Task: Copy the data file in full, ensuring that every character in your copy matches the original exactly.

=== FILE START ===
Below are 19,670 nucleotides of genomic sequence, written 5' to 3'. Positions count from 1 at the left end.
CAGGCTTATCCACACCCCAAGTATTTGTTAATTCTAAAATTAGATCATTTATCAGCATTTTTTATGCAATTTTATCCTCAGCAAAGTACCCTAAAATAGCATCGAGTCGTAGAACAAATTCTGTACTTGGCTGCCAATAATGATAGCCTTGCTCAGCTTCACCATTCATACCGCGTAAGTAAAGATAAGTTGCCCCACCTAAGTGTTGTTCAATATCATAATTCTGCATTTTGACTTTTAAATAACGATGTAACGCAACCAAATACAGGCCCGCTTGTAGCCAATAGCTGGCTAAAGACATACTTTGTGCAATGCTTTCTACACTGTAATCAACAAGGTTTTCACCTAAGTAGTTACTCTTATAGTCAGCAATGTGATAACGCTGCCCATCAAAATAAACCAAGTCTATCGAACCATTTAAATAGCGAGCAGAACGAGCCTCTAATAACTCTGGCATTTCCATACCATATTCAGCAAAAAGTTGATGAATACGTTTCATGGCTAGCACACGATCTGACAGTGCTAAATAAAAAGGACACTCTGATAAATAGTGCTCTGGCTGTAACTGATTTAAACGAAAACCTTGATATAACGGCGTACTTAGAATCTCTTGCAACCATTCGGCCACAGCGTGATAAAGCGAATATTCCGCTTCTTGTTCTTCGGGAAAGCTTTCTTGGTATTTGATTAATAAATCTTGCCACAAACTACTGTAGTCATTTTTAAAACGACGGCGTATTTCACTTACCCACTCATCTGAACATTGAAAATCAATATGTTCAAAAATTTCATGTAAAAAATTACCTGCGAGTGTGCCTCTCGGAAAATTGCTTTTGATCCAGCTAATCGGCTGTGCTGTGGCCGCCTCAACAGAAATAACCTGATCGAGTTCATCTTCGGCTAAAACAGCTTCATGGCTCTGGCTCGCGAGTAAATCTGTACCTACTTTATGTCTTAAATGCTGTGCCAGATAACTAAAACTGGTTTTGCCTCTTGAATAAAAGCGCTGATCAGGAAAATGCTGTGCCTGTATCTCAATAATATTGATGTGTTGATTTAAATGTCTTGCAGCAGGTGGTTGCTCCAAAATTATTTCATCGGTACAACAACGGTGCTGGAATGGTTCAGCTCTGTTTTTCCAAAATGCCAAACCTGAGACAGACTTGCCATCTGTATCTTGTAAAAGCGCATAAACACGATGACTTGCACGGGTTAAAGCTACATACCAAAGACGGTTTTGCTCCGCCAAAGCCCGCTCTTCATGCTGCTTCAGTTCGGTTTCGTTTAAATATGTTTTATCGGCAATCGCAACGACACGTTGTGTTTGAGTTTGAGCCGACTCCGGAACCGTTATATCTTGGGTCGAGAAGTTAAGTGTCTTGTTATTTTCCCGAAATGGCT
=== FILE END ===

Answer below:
Below are 19,670 nucleotides of genomic sequence, written 5' to 3'. Positions count from 1 at the left end.
CAGGCTTATCCACACCCCAAGTATTTGTTAATTCTAAAATTAGATCATTTATCAGCATTTTTTATGCAATTTTATCCTCAGCAAAGTACCCTAAAATAGCATCGAGTCGTAGAACAAATTCTGTACTTGGCTGCCAATAATGATAGCCTTGCTCAGCTTCACCATTCATACCGCGTAAGTAAAGATAAGTTGCCCCACCTAAGTGTTGTTCAATATCATAATTCTGCATTTTGACTTTTAAATAACGATGTAACGCAACCAAATACAGGCCCGCTTGTAGCCAATAGCTGGCTAAAGACATACTTTGTGCAATGCTTTCTACACTGTAATCAACAAGGTTTTCACCTAAGTAGTTACTCTTATAGTCAGCAATGTGATAACGCTGCCCATCAAAATAAACCAAGTCTATCGAACCATTTAAATAGCGAGCAGAACGAGCCTCTAATAACTCTGGCATTTCCATACCATATTCAGCAAAAAGTTGATGAATACGTTTCATGGCTAGCACACGATCTGACAGTGCTAAATAAAAAGGACACTCTGATAAATAGTGCTCTGGCTGTAACTGATTTAAACGAAAACCTTGATATAACGGCGTACTTAGAATCTCTTGCAACCATTCGGCCACAGCGTGATAAAGCGAATATTCCGCTTCTTGTTCTTCGGGAAAGCTTTCTTGGTATTTGATTAATAAATCTTGCCACAAACTACTGTAGTCATTTTTAAAACGACGGCGTATTTCACTTACCCACTCATCTGAACATTGAAAATCAATATGTTCAAAAATTTCATGTAAAAAATTACCTGCGAGTGTGCCTCTCGGAAAATTGCTTTTGATCCAGCTAATCGGCTGTGCTGTGGCCGCCTCAACAGAAATAACCTGATCGAGTTCATCTTCGGCTAAAACAGCTTCATGGCTCTGGCTCGCGAGTAAATCTGTACCTACTTTATGTCTTAAATGCTGTGCCAGATAACTAAAACTGGTTTTGCCTCTTGAATAAAAGCGCTGATCAGGAAAATGCTGTGCCTGTATCTCAATAATATTGATGTGTTGATTTAAATGTCTTGCAGCAGGTGGTTGCTCCAAAATTATTTCATCGGTACAACAACGGTGCTGGAATGGTTCAGCTCTGTTTTTCCAAAATGCCAAACCTGAGACAGACTTGCCATCTGTATCTTGTAAAAGCGCATAAACACGATGACTTGCACGGGTTAAAGCTACATACCAAAGACGGTTTTGCTCCGCCAAAGCCCGCTCTTCATGCTGCTTCAGTTCGGTTTCGTTTAAATATGTTTTATCGGCAATCGCAACGACACGTTGTGTTTGAGTTTGAGCCGACTCCGGAACCGTTATATCTTGGGTCGAGAAGTTAAGTGTCTTGTTATTTTCCCGAAATGGCT